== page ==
Mr. Denner’s willingness to work with potential foreign competitors differs from the German government’s domestic orientation for the industrial Internet.
Berlin is leading a public-private initiative known as “Industrie 4.0,” which seeks to bring a “fourth industrial revolution” by connecting the Internet of Things to Germany’s economic forte, industrial manufacturing.
“Industrie 4.0 is a major focus for the German government, as it is of enormous significance for our country as a manufacturing base,” said Matthias Machnig, state secretary in Germany’s Ministry for Economic Affairs and Energy.
If German manufacturing sector, 22% of the country’s economic output compared with 12% in the U.S., fails to digitize, it could cost the industry “a decline in industrial value” of roughly €220 billion by 2025, according to a recent study by Roland Berger Strategy Consultants. If successful, the sector stands to add value of €425 billion by 2025, the study found.
Industrie 4.0, which includes top German industrial companies, aims to bolster them against resurgent U.S. manufacturing and less expensive emerging-market producers.
But Bosch irked government officials last year when it became the first German company to join a similar, U.S.-led initiative known as the Industrial Internet Consortium. The IIC was founded last year by U.S. companies including Cisco and GE.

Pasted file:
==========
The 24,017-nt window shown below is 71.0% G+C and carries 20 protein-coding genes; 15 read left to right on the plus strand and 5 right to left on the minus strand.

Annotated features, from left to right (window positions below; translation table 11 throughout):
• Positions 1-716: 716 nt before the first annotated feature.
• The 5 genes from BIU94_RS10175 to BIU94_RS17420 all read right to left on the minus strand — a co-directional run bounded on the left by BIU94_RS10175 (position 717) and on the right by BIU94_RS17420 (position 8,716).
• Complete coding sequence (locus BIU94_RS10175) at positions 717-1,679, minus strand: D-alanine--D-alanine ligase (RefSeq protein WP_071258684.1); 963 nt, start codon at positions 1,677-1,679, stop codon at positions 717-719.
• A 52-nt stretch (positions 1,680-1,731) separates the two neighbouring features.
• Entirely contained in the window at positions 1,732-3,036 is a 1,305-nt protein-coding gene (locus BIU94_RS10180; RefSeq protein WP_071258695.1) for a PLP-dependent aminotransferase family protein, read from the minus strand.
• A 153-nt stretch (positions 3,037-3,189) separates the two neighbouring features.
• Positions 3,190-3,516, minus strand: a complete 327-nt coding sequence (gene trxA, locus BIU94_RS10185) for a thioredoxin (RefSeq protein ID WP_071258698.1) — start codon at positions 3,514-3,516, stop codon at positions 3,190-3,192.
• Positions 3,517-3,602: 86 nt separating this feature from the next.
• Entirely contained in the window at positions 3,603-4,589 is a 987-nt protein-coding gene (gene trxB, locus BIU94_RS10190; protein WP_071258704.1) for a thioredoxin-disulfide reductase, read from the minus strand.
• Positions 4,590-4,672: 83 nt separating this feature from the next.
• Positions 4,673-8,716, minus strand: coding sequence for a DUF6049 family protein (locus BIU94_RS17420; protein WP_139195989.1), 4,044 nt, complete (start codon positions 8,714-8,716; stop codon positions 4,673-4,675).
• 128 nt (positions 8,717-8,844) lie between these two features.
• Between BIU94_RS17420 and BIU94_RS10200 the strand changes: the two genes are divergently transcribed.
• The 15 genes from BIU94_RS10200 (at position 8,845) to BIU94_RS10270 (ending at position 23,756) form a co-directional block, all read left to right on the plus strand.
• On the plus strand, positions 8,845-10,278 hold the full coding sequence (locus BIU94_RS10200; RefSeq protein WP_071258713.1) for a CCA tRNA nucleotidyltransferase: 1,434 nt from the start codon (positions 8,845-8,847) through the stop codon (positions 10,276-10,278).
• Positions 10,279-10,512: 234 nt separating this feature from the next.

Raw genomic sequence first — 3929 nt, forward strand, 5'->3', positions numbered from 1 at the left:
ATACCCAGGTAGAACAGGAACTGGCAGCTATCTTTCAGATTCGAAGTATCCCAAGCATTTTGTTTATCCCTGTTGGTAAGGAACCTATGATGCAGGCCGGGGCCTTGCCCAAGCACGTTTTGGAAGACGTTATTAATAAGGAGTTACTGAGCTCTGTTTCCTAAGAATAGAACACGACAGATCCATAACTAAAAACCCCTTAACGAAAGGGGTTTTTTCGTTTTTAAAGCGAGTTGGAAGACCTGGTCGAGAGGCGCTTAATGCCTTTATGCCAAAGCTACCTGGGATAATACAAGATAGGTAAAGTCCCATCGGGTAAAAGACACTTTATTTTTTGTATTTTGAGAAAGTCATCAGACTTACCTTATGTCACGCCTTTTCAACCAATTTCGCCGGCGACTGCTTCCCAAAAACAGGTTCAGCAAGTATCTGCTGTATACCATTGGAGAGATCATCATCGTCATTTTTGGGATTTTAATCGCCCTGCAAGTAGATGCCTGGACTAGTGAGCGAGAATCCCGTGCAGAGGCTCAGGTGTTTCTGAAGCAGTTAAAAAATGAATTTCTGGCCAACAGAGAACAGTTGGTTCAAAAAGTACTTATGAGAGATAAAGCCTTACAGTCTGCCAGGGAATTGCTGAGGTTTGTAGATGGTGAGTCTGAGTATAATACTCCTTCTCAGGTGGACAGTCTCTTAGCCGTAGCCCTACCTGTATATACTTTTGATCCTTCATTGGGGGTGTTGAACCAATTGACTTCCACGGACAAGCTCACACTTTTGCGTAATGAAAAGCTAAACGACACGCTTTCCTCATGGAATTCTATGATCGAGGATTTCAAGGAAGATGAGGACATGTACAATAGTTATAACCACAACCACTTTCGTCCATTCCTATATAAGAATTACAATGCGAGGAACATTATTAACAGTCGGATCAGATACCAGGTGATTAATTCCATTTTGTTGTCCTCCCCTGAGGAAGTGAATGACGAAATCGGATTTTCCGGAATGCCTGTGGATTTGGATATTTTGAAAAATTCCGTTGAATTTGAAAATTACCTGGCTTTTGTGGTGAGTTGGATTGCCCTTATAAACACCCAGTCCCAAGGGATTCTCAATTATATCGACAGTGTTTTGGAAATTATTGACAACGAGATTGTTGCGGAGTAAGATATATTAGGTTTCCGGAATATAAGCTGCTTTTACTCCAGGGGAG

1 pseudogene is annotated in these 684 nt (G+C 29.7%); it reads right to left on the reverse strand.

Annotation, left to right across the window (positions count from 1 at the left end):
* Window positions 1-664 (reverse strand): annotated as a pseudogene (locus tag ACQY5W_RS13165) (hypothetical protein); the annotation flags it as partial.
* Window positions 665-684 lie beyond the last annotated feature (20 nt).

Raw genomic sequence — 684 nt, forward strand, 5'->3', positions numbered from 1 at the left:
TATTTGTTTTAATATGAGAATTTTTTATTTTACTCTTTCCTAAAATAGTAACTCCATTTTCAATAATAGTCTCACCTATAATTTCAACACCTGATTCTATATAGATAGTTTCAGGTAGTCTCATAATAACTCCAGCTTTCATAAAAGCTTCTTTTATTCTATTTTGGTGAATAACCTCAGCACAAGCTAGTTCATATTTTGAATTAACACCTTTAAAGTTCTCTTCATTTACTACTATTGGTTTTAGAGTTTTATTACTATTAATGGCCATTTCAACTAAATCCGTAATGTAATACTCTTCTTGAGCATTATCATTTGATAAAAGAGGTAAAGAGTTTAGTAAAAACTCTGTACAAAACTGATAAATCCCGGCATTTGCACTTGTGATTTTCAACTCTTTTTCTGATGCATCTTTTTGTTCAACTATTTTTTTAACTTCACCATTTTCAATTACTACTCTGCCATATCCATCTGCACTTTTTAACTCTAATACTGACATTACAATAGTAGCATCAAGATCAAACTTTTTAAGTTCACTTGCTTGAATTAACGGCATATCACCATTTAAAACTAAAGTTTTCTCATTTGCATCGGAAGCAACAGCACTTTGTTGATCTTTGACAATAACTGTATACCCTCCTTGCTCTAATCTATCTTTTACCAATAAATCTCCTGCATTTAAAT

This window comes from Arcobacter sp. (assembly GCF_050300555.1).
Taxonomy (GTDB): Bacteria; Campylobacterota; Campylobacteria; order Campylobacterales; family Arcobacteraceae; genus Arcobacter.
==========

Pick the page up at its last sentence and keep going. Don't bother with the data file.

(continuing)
Mr. Denner said Industrie 4.0 and the IIC are both worthwhile for Bosch. Industrie 4.0 has focused on creating common standards, while the more “pragmatic” U.S. effort was designed to focus on experiments, he explained.
As part of the IIC’s first public test bed, announced in February, Bosch joined with Cisco and India’s IT services firm Tech Mahindra Ltd.
to develop positioning technology that can digitally track a cordless nut tightener on the shop floor of a factory.
IIC Executive Director Executive Director Richard Mark Soley said the IIC isn’t a standards organization and so is compatible with the German government initiative. But he said German officials appear unconvinced and have sought assurances that the IIC “is not going to undermine Industrie 4.0,” Mr. Soley said.
Mr. Machnig said the German government was “generally open to cooperating” with the IIC. “The two initiatives will naturally differ,” he added. “German industry is particularly strong when it comes to industrial processes, but needs to catch up” on some technologies, while the U.S. situation may be reversed, he said.
German government wariness of the American industrial-Internet initiative is linked to broader German nervousness about the dominance of U.S. tech companies, particularly on issues of data privacy. A fear that Silicon Valley could undermine Germany’s greatest economic strength has been exacerbated by revelations of U.S. spying in Germany.
Mr. Denner said the question of who will rule the industrial Internet remains open. “It’s not a given that the IT-based companies that have no footprint in the physical world will dominate the ones that own the physical world and [are moving] into the networked world,” he said.
“It’s not a catch-up game,” Mr. Denner said. “It’s a new game.”